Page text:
consider two stars of the spectral type and subtype, but not necessarily both on the main sequence. Describe whether this information is sufficient to tell you how the stars differ in surface temperature, size, and distance?

so if they have they same spectral type and subtype i think they're supposed to have the same surface temperature. however this is not enough information to tell us about their sizes and distances. is this correct? any insight would be great, thanks!

  • $\begingroup$ What do you mean by "subtype"? However, the luminosity is also to be taken into account to discriminate among different types of stars. $\endgroup$
    – Py-ser
    Mar 15, 2014 at 9:33
  • $\begingroup$ i think it's referring to the spectral class and then each class further divided into the numbers 0-9. $\endgroup$
    – rawrPanda
    Mar 15, 2014 at 23:56
  • $\begingroup$ What do you mean you think it is referring to the spectral class with numbers - it is your question! $\endgroup$
    – Jeremy
    Mar 16, 2014 at 6:49
  • $\begingroup$ Right, so this is a homework question out of The Cosmos... $\endgroup$
    – Jeremy
    Mar 16, 2014 at 19:43

1 Answer 1


The key for stellar classification is the Hertzsprung-Russell diagram (or HRD for brevity), also know as the color-magnitude diagram. H-R diagram

This shows the relation between the surface temperature (on the x-axis) of a star and its luminosity (on the y-axis). The temperature is an index of the Spectral type. For distant stars also spectroscopy is taken into account, to classify spectral types according to their absorption lines here some examples. The usual classification is called MKK (from the astronomers that had developed it - Morgan, Keenan and Kellman in 1943), and divides the stars in 7 stellar types O, B, A, F, G, K, M. Please note that from the 1943 other stellar types have added, but these are the most used. This sequence goes from the hottest (O) to coolest (M) stars. Each letter class is then subdivided using a numeric digit with 0 being hottest and 9 being coolest. Our Sun is a G2 type star. This classification also uses an additional notation to avoid the "degeneracy" you mentioned: a roman numeral between "I" (one) and "V" (five). The higher the number, the wider the lines in the observed spectrum. However, despite of the quantity these roman numbers indicate, they are an index of luminosity class. This is based on the width of certain absorption lines in the star's spectrum which vary with the density of the atmosphere and so distinguish giant stars from dwarfs. Luminosity class I stars are supergiants, class III regular giants, and class V dwarfs or main-sequence stars, with II for bright giants, IV for sub-giants, and VI for sub-dwarfs (from here). Then, our Sun is "completely" identified by the type G2V. You can take a look at the figure below, and check out by yourself where it belongs: H-R diagram 2. Also note that other indexes are used to characterize the stars, as for the width of the lines in the luminosity class, or for some peculiarities.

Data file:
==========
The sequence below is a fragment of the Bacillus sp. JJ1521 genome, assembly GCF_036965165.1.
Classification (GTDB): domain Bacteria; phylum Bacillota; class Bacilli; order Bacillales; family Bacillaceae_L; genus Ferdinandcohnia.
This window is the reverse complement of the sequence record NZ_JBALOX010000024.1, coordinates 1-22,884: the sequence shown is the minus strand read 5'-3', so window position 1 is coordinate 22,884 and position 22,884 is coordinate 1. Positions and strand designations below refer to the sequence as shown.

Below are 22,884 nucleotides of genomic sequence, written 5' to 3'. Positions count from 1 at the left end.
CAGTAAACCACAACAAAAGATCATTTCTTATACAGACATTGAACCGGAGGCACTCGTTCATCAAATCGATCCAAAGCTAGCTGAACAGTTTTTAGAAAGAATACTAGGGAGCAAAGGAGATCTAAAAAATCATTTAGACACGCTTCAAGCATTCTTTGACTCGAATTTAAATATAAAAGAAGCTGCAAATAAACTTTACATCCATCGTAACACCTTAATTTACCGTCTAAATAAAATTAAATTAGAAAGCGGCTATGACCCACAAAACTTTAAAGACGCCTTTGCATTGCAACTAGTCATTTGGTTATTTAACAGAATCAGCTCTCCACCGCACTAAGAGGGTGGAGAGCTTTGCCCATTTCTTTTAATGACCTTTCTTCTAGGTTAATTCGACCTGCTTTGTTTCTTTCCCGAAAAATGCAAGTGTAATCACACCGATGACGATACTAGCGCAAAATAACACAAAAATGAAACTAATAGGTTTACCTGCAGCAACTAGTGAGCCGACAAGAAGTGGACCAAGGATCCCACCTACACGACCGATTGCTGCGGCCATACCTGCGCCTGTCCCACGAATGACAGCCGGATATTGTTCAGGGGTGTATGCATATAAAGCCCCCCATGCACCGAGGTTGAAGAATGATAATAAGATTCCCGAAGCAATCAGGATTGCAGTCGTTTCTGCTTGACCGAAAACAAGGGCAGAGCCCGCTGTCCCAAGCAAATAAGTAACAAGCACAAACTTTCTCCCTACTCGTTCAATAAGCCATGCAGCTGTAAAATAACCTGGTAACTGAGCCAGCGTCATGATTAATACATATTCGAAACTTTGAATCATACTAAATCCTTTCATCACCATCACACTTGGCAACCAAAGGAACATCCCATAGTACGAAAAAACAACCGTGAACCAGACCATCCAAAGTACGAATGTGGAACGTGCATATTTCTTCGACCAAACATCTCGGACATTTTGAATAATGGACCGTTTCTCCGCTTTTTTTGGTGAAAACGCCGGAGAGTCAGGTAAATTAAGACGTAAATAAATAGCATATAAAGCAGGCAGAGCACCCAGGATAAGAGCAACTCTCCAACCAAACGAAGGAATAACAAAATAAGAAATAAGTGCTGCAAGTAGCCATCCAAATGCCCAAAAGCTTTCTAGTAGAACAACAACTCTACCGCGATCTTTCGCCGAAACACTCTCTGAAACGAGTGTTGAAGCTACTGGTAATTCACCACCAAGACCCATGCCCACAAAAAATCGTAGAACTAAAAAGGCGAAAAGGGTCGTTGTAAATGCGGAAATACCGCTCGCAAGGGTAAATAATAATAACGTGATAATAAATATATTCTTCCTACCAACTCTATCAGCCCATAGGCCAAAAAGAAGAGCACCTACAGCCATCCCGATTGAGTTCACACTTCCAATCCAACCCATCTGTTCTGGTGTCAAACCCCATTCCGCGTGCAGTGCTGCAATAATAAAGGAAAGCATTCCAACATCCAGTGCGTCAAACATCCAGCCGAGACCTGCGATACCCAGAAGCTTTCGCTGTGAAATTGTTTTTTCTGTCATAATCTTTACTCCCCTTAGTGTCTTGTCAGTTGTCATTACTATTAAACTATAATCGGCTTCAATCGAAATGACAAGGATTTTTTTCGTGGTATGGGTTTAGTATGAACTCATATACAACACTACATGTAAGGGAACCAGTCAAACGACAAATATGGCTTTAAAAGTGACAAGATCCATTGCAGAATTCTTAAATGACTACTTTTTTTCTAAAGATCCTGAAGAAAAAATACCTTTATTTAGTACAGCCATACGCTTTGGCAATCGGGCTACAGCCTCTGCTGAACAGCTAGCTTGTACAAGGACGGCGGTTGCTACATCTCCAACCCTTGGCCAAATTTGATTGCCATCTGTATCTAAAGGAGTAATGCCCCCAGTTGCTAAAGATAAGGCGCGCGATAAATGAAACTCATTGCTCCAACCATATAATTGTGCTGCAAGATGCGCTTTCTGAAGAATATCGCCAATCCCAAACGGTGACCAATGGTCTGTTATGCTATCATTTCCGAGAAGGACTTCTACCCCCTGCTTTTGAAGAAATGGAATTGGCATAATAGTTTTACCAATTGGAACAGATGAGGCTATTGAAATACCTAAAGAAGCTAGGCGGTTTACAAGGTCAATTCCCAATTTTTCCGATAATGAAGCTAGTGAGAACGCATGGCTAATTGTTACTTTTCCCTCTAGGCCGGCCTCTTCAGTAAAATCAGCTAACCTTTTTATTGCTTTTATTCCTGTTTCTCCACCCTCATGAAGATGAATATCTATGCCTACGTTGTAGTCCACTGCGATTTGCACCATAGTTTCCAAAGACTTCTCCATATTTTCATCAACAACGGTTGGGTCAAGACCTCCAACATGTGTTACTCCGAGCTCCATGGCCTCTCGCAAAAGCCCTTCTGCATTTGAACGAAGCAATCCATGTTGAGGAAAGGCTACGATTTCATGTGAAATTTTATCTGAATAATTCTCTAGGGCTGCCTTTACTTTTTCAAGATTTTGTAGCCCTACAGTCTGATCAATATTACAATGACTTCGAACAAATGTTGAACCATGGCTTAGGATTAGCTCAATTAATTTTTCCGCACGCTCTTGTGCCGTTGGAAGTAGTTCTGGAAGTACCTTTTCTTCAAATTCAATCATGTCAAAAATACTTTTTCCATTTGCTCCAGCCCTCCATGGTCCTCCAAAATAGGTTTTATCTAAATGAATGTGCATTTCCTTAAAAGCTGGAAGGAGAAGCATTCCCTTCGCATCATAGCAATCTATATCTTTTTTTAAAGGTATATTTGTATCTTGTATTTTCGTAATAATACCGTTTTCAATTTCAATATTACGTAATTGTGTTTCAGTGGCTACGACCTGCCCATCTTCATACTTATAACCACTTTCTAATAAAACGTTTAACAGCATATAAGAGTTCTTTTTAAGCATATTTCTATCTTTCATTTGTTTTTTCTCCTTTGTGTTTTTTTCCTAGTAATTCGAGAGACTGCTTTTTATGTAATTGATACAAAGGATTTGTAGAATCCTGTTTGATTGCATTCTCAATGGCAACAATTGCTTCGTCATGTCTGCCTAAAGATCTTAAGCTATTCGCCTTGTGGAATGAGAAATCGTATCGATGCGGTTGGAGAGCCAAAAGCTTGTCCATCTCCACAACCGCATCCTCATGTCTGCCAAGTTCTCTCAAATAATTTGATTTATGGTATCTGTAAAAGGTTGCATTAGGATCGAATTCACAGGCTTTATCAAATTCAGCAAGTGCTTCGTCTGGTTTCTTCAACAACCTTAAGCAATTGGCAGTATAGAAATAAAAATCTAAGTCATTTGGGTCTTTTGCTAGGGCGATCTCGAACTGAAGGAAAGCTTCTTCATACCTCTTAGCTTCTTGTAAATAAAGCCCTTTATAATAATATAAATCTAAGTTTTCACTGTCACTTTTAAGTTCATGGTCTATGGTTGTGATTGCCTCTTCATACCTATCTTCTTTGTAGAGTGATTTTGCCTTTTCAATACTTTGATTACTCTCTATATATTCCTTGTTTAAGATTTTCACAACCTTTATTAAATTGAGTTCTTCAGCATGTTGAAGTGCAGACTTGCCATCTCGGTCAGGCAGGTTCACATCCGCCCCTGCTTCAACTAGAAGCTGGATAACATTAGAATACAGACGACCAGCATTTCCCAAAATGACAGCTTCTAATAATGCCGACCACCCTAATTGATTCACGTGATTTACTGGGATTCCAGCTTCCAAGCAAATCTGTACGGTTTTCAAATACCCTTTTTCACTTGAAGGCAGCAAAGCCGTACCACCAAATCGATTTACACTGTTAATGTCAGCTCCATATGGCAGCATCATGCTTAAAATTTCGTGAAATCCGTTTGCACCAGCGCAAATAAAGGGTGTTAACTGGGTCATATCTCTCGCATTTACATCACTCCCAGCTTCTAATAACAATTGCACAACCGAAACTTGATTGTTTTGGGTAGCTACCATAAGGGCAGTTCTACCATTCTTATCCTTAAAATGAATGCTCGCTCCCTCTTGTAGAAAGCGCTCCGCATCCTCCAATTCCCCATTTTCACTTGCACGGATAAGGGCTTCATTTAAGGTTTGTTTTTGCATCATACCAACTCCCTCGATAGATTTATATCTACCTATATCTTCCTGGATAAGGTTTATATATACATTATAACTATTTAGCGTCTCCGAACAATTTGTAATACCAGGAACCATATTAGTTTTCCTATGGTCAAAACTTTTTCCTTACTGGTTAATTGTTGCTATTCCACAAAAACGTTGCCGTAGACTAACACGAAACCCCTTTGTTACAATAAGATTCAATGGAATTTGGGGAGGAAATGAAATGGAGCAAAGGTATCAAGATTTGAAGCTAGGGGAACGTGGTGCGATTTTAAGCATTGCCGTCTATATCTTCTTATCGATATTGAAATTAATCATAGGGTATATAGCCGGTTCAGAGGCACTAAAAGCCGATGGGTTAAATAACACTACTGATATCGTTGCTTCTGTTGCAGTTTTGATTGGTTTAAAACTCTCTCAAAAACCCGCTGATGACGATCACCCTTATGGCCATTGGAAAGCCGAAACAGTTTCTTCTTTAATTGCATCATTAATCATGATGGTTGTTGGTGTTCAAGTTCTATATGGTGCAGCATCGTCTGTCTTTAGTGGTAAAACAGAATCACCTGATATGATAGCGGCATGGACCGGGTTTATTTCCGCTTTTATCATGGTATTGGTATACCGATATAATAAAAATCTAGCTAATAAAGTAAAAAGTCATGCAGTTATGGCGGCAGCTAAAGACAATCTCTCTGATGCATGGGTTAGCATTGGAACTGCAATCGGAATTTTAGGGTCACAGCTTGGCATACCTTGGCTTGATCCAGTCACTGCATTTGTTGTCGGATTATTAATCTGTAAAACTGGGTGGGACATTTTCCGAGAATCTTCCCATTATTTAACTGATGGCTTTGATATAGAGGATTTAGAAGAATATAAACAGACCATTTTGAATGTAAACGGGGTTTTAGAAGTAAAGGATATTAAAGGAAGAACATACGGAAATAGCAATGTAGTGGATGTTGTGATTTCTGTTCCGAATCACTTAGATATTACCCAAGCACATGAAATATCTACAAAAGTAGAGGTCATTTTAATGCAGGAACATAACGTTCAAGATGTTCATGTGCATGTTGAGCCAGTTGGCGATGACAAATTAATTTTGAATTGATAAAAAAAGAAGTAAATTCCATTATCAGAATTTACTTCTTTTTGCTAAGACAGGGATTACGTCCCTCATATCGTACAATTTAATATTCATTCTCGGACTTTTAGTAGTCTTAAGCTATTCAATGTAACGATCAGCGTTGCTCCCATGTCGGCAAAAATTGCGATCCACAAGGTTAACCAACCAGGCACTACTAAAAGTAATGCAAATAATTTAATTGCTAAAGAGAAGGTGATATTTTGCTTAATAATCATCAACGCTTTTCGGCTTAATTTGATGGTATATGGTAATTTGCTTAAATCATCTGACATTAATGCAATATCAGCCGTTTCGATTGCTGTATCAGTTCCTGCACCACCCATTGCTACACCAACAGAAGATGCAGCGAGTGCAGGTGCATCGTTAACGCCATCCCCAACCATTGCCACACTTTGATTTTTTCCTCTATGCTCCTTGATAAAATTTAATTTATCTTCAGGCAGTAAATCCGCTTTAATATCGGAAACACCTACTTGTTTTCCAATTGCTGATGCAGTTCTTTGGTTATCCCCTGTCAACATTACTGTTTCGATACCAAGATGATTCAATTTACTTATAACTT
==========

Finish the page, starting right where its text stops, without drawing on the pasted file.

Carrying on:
Finally, if you are interested in the study of stars, you should always keep in mind the Stefan-Boltzmann law:

$L=4\pi\sigma R^2 T^4$

By this you can identify isoradii lines in the HR diagram:

The red cross is our Sun

Also, there is a proportionality between luminosity and mass:

$L\sim M^{3.5}$

Then you can identify "isomasses" lines in the HR diagram, but I can't find such a figure to show.


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